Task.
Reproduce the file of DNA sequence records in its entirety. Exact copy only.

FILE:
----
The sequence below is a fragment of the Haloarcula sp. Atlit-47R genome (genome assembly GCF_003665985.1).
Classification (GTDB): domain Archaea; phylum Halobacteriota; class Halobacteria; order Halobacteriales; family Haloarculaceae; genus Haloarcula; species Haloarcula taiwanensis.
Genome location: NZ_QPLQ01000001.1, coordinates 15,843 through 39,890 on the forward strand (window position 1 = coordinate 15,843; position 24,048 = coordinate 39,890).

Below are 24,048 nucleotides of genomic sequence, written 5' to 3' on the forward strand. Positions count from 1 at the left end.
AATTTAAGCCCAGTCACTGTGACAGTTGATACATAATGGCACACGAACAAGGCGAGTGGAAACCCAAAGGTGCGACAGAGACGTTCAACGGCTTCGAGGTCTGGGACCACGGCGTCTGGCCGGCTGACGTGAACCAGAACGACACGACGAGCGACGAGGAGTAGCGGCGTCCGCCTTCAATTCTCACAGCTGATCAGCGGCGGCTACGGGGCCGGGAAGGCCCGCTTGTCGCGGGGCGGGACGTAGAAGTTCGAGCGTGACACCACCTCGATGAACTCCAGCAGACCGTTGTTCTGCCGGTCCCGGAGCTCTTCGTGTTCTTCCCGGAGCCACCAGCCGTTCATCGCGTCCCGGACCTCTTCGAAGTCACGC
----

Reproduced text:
The sequence below is a fragment of the Haloarcula sp. Atlit-47R genome (genome assembly GCF_003665985.1).
Classification (GTDB): domain Archaea; phylum Halobacteriota; class Halobacteria; order Halobacteriales; family Haloarculaceae; genus Haloarcula; species Haloarcula taiwanensis.
Genome location: NZ_QPLQ01000001.1, coordinates 15,843 through 39,890 on the forward strand (window position 1 = coordinate 15,843; position 24,048 = coordinate 39,890).

Below are 24,048 nucleotides of genomic sequence, written 5' to 3' on the forward strand. Positions count from 1 at the left end.
AATTTAAGCCCAGTCACTGTGACAGTTGATACATAATGGCACACGAACAAGGCGAGTGGAAACCCAAAGGTGCGACAGAGACGTTCAACGGCTTCGAGGTCTGGGACCACGGCGTCTGGCCGGCTGACGTGAACCAGAACGACACGACGAGCGACGAGGAGTAGCGGCGTCCGCCTTCAATTCTCACAGCTGATCAGCGGCGGCTACGGGGCCGGGAAGGCCCGCTTGTCGCGGGGCGGGACGTAGAAGTTCGAGCGTGACACCACCTCGATGAACTCCAGCAGACCGTTGTTCTGCCGGTCCCGGAGCTCTTCGTGTTCTTCCCGGAGCCACCAGCCGTTCATCGCGTCCCGGACCTCTTCGAAGTCACGC